days'.... More information
My comments about Blu-ray caused
several people to point out to me this rather
pessimistic article about the format and its future in the NY Times.
The article suggests that Blu-ray will be
superseded by internet downloading of high definition movies. I
think this is wrong for two reasons.
The first is that buying a movie has always
had an alternate rental type option. Blockbuster Video, or
Netflix, or whatever. People buy movies because they are
collectors, or as impulse purchases, or as gifts. That will always
The second is that I truly doubt if the
internet has the bandwidth to enable people to download and watch, real
time, high definition movies. A high definition movie requires
between about 18Mb/sec and 25Mb/sec of bandwidth. Who has that
much bandwidth coming into their home - and even if they did, the
internet backbone itself, and all the other steps along the connection
to your home, are not necessarily reliable.
Can you imagine how unpleasant it would be
to settle in to enjoy your high definition movie, only to have it
suddenly pause for 10 seconds until the internet speeds up again, and
continue to stop and start all the way through?
By comparison, internet radio services,
which are reliable but not always 100% reliable, typically use about
32kb - 96kb of bandwidth. You can have up to about 700 music
channels in the bandwidth it takes for one single HD video channel.
HD movies over the internet? Maybe if you order one in the
afternoon and plan to watch it in the evening. But not if you
expect to click on a title now and start watching it immediately.
Here's a much more
that claims Blu-ray sales are vastly higher, at this stage in the
product life, than DVD sales were at a comparable point in their product
life. That is encouraging (for us Blu-ray enthusiasts) but I
suspect it is a bit misleading, because it is doubtless counting all the
Play Station 3 game playing units that include Blu-ray capabilities,
even if they're primarily (or exclusively!) used for games rather than
Worst case (or should that be best case)
scenario is that real time HD movie delivery over the internet becomes
more or less practical. But it isn't going to be free. I
guess it will be somewhere between $5 and $20 to download an HD movie -
especially with many of the internet service providers seeking to limit
the amount of data we can download a month, and charge us extra for more
data. I pay $2/GB for data served from my webserver at present,
and if this rate applied to residential downloading too, a typical two
hour movie that was 12GB in size would cost $24 just to download, plus a
royalty to the studio, and they're going to want perhaps $2 -
5/download, and a margin for the company providing the service.
Compare that to the dropping cost of Blu-ray
discs - you can sometimes get a movie on Blu-ray for $10, other times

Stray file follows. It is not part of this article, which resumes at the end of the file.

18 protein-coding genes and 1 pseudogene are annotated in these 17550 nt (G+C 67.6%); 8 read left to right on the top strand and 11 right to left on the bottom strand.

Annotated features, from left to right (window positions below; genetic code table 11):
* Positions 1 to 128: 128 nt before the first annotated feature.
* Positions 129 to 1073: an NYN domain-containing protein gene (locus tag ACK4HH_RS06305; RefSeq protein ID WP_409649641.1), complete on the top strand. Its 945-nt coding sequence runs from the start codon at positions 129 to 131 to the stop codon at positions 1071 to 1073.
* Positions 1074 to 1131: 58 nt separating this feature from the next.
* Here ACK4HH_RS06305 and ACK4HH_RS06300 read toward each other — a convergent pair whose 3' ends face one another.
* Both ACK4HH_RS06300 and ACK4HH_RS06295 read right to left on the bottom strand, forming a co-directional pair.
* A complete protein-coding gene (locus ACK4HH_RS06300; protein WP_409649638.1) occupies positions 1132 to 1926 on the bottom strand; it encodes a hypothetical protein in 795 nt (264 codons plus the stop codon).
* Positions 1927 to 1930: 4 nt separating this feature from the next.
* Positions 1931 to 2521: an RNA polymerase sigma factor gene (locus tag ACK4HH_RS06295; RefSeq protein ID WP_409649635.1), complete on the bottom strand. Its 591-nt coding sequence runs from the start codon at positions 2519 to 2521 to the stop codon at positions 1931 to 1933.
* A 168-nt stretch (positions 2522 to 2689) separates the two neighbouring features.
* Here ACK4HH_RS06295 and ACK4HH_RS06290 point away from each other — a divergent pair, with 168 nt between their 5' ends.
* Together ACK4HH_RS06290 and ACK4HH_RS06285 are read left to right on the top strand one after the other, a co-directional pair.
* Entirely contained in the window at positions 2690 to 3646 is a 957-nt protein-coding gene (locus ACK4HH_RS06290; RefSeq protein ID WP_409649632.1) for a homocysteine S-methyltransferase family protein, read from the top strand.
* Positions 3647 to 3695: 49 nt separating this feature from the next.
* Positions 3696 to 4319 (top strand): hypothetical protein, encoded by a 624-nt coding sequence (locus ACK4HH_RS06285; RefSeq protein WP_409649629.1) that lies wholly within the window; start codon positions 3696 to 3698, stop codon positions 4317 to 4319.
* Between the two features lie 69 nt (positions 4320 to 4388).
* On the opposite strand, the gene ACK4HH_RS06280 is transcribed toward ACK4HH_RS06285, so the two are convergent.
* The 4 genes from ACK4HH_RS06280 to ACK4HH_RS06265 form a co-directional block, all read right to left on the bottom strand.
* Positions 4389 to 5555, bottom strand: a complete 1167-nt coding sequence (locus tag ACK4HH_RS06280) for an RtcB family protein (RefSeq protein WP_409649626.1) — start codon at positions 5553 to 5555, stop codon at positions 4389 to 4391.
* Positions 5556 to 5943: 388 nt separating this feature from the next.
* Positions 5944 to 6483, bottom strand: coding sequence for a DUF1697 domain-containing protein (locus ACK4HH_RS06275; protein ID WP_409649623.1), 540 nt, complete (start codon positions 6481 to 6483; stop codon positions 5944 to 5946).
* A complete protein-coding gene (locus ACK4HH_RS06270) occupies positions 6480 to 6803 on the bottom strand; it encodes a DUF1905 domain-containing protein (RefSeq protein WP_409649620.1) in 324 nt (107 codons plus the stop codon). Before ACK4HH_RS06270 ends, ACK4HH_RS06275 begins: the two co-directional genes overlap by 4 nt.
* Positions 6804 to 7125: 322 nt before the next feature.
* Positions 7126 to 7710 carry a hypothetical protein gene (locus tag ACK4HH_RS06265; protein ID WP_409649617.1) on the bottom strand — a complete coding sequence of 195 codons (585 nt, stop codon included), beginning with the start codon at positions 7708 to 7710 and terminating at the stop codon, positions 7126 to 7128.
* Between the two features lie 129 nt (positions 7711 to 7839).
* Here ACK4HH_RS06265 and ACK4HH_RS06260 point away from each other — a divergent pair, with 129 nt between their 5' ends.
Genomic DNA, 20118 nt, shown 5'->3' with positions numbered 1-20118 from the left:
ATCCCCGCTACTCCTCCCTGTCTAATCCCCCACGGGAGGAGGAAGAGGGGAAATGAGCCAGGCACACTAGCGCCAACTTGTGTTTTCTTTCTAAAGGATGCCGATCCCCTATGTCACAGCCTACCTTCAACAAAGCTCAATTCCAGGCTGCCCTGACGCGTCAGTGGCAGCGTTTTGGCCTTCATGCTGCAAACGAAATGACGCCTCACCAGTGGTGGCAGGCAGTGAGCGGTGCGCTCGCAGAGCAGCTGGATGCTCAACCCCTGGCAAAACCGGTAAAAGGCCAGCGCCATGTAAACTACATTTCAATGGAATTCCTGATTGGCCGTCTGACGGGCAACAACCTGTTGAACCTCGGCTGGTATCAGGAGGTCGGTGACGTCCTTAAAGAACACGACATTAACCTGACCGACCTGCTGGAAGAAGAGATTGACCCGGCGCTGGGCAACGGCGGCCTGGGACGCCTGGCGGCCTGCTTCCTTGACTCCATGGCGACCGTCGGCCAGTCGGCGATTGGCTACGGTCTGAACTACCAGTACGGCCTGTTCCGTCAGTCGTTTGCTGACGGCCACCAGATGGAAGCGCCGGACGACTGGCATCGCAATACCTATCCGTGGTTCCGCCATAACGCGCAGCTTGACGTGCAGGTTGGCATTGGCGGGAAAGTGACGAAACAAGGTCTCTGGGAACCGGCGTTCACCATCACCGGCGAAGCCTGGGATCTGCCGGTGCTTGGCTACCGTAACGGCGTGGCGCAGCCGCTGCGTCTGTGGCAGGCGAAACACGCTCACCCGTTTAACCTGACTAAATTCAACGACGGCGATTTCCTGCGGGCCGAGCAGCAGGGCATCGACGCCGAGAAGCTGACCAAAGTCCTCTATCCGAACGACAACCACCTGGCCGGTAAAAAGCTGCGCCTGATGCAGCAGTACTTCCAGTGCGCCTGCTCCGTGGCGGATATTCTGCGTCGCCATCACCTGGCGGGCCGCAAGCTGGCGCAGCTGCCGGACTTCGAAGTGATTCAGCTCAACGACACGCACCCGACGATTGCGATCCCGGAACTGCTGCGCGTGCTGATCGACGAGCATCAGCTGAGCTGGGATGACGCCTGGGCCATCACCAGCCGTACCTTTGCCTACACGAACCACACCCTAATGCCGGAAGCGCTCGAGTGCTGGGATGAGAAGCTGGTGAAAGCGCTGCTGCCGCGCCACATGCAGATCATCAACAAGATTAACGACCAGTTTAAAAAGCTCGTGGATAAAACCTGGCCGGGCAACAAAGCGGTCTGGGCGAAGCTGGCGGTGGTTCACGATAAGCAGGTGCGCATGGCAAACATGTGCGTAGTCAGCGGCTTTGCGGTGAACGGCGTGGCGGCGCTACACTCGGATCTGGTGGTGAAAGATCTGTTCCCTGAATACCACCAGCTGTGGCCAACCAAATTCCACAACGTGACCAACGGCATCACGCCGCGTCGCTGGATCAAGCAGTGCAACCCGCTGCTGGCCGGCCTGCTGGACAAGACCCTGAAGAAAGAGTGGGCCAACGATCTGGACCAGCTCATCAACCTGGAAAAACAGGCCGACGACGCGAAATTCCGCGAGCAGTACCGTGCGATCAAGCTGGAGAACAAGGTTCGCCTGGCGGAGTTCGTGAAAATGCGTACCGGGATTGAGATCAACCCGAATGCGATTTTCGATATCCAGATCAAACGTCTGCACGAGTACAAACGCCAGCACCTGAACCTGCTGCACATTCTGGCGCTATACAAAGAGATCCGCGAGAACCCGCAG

for $15, and we all know that prices will drop as the format becomes
more mainstream and popular.
So, which would you prefer? To buy
a movie to keep forever and play as often as you like on Blu-ray disc
for, say, $15, or to download and watch it once for, say, $25?
Talking about buying things on the internet,
taxes on internet purchases are moving inexorably closer to
becoming a nationwide reality. Details
This Week's Security Horror Story :
There's one part of the airline industry that isn't shrinking at
present. The TSA. Yes, passenger numbers and flights might
be down 10%, but the TSA is staying at its present size, and is
aggressively looking for ways to become more and more involved in more
and more aspects of aviation.
article detailing what general aviation participants feel about the
latest TSA moves to police/secure smaller and smaller planes and their
flights, a move which threatens to make corporate and hire private
flights almost as hassle filled as regular commercial flights.
Note in particular this quote from a pilot
'The imposition of this proposed regulation will, in fact, result in the
terrorists’ objective of crippling our free society and profoundly
altering our democratic way of life.'
With the departure of Mr Bush from the
Presidency in a few days time, we all must agree on one thing about his
presidency. He took a sleepy complacent and vulnerable nation and
hardened it so that, in the 7.5 years subsequent to 9/11/01, we
suffered no more terrorist attacks of any description on our soil.
If you'd have asked any one of us, on 9/12/01, what we expected for the
future, I don't think there was a single one of us that wasn't grimly
accepting a future filled with additional terrorist attacks.
Does that excuse the TSA lunacies we all
must suffer? Are the TSA lunacies actually profoundly effective
and sensible? My own feeling is that the lack of terrorist attacks
is due more to our actions elsewhere in the world, rather than to our
successfully creating an impassable barrier that keeps terrorists out of
the US, because we've clearly done no such thing. But, whatever
the situation, the bottom line is simple. To our mutual surprise,
and to what should also be to our mutual acclamation and appreciation,
the outgoing President has kept us all safer than we ever expected,
these last 7.5 years. I sincerely - and selfishly - wish similar
success on Mr Obama's watch.
Lastly, while many people are no doubt
rightly thinking that the pilot of the plane that landed in the Hudson
River yesterday should win some sort of 'pilot of the year' award, may I
Until next week, please enjoy safe travels